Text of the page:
If this is your first visit, please see my introduction to these Lenten readings.
23 February. 1 Maccabees chapters 1-4
The books of Maccabees, set in the second century BCE, cover known historical events but from a biased pro-Jewish perspective. After a first chapter referring to The Greek rulers Alexander and Antiochus Epiphanes (the latter of them desecrating Jerusalem c.169 BCE), chapter 2 tells us of Mattathias the priest, who was the first Jewish leader of his time to stand up to the Greek imposition of pagan culture.
In chapters 3 and 4 we read of the exploits of the best known of the Maccabeans, Judas, made famous for English people by Handel’s oratorio. If the accounts here are to be believed, Judas was a skilled military commander and strategist who also knew how to stir up the courage of his men to fight against a much larger enemy force by promising that God would deliver them as he had delivered their forebears (3:18-23; 4:8-11; 4:30-32). Having won several battles, he restored and rededicated the Jerusalem Temple in about 164 BCE. That was the basis of the later Jewish winter festival of Hanukkah.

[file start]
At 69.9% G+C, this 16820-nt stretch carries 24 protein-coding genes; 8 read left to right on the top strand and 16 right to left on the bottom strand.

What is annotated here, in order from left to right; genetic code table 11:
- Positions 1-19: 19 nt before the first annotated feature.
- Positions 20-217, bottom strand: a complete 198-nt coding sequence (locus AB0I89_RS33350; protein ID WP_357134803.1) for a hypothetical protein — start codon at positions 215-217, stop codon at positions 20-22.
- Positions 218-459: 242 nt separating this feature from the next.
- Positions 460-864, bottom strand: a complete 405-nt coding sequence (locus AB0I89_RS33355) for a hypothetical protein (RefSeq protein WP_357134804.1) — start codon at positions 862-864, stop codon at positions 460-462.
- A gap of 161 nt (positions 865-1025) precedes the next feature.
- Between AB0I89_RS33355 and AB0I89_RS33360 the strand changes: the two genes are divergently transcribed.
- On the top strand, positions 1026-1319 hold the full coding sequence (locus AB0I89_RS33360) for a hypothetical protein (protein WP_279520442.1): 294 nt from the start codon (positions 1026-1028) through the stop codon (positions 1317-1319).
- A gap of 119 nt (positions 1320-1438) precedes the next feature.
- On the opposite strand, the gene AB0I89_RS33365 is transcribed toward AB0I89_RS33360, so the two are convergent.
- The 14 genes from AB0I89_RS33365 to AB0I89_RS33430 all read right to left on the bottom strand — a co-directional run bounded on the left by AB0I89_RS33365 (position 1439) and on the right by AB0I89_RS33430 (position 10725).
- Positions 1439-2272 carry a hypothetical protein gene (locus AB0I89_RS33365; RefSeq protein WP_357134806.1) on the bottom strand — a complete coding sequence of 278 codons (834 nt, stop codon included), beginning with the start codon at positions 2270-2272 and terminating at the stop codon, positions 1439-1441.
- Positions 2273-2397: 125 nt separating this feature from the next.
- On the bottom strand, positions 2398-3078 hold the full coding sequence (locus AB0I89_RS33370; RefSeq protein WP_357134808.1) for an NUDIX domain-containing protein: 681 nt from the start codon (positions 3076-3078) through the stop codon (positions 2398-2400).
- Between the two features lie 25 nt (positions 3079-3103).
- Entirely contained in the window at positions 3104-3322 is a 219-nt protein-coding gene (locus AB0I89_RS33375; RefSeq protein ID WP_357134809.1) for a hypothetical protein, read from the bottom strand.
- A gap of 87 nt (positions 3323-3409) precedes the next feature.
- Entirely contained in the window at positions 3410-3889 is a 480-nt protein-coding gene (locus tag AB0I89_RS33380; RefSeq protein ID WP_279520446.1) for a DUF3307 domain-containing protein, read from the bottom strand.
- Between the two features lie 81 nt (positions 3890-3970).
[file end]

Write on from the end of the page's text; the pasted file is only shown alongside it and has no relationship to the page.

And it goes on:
It is well known, and attested by all parts of the Bible, that what we call the Holy Land – the area variously known as Israel, Judea, Samaria, Syria and other names at different times – has always been an unstable region. Being at the centre of overland trade routes for thousands of years, any emperor or king from Egypt to Rome to Persia has always wanted to control it. The Jews have often been the innocent victims of such aggression, as is represented here, although at other times of course they have been the aggressors themselves, seeking to expand their own territory. Nothing is black-and-white. But what can we learn from these chapters?
The different reactions of Mattathias and his followers to persecution is interesting. Many of His followers were so devout that they offered no resistance when attacked on the Sabbath and so were slaughtered (2:38). Mattathias, though zealous for God, was not quite so precious about obeying the Law to the point of martyrdom, and vowed to fight for his people even on the Sabbath. That is an ethical dilemma – what should one do when one’s religion requires passive resistance which will clearly lead to death? Is voluntary martyrdom the best course, morally? Or is it better to fight to preserve not only one’s life but also one’s culture and tradition from being erased? There is no easy answer.